his singing voice was an excellent bass." He goes on to
say that "it is tragic that Compton, who really was the
mainspring of the hunting idea in that heroic triumviratePope,
Young and Comptonis almost forgotten."
The "Chief" was well known for his superb craftsmanship,
even back in those early years, as is evidenced by the following
anecdote: "He [Compton] had a flat tire, had to remove some
of his tackle in order to get at his car tools, and drove away
leaving one of his bows by the roadside. A passing motorist picked
it up. He didnt know what it was but, seeing that it was
made of highly polished wood, took it to a furniture store in
Santa Paula [California] where it was placed in a display window.
Someone decided it was a bow and, knowing that Dusty Roberts
had been doing some bow-and-arrow shooting, told him about it.
Roberts bought the bow for a dollar and a half, tried it out
and decided then and there that there was only one man in the
country who could make a bow such as that one was. He wrote to
Compton asking if he had lost a bow; and the Chief
came in a hurry, to weep on Dustys neckwith gratitude,
we may be sure. It was Will Comptons favorite 80 pound
mountain lion bow."
Like many, "Chief" was partial to certain bows.
In an early article published in the February, 1917 issue of
Forest and Stream titled "The Bow of Yew," Dr.
Pope mentions a couple. "His [Comptons] favorite bow,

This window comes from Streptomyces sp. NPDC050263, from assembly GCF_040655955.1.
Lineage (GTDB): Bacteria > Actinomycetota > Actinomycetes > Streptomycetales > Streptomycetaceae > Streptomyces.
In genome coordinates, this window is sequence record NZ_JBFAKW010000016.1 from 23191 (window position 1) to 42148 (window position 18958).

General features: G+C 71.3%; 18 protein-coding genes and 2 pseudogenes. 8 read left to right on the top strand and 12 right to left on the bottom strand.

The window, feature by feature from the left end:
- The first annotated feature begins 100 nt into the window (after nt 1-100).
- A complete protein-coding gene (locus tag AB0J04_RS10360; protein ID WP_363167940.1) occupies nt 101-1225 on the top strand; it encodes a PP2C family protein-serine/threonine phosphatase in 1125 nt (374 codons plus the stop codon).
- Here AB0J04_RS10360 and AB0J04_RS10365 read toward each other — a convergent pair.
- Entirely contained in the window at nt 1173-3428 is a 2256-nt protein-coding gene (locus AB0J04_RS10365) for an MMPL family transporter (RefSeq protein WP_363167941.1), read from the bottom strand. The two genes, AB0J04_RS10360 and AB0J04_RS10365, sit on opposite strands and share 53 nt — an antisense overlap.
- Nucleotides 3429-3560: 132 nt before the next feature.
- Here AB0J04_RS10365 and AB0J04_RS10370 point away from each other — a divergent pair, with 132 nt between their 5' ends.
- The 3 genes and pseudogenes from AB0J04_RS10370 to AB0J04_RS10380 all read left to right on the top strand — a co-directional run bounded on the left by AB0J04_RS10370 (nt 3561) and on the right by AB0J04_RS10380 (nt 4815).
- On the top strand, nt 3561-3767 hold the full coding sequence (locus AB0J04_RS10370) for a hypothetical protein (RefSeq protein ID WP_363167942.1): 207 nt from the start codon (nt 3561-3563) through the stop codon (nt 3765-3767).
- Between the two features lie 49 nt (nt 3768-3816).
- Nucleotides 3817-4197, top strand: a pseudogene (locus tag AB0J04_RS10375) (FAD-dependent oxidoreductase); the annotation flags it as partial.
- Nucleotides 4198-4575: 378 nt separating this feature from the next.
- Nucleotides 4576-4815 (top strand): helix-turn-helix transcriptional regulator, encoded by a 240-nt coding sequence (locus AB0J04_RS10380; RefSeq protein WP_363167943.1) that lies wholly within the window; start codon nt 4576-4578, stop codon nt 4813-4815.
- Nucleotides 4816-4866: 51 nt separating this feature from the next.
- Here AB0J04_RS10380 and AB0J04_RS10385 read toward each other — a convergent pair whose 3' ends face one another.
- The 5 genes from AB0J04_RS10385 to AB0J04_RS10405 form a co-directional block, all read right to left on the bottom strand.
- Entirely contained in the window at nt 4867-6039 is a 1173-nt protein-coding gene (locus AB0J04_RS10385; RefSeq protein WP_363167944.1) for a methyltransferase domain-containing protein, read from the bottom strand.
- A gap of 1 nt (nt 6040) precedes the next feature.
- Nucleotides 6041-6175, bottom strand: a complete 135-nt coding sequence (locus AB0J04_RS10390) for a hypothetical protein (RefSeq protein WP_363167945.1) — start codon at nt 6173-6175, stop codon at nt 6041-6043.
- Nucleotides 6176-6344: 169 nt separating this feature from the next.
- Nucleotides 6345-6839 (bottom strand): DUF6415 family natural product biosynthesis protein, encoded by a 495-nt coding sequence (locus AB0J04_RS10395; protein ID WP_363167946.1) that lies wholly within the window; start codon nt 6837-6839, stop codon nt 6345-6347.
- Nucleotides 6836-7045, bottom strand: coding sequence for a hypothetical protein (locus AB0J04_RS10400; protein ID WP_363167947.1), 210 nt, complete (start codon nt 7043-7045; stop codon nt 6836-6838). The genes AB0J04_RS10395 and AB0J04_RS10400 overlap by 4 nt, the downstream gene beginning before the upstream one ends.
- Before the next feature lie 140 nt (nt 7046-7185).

noted for its brilliant cast, pulls 65 pounds. It is light enough
for small game and heavy enough for large. He calls it Wolf
Voiceafter an old Sioux Chief. Another bow, pulling
80 pounds, which few men can shoot, he calls Old Horrible.
It could drive an arrow through a buffalo."
Compton never became the adventurer as Art Young or the writer
as Dr. Pope, much preferring the less public. His good friend
Ray Hodgson put it well, "Compton never went in for publicity.
He quietly went about helping others. He was a grand instructor
and an enthralling lecturer. I have always wondered why Will
Compton never got his name mentioned as an inspiration to the
archery world. Here in the West there never was a man who sold
the sport of archery so thoroughly as did Will Compton. Pope,
of course, was capable of writing; Young traveled and lectured;
but Chief Compton started them all. He was the root.
We were all his pupils and all of us oldtimers speak of Compton
as being responsible for it all."
William John "Chief" Compton passed on to a higher
calling on May 16, 1938, the last of that great trio, Pope, Young
and Compton. In honor of and gratitude for his unheralded contribution
to archery, the National Field Archery Association [NFAA] named
their most prestigious award, the Compton Medal of Honor.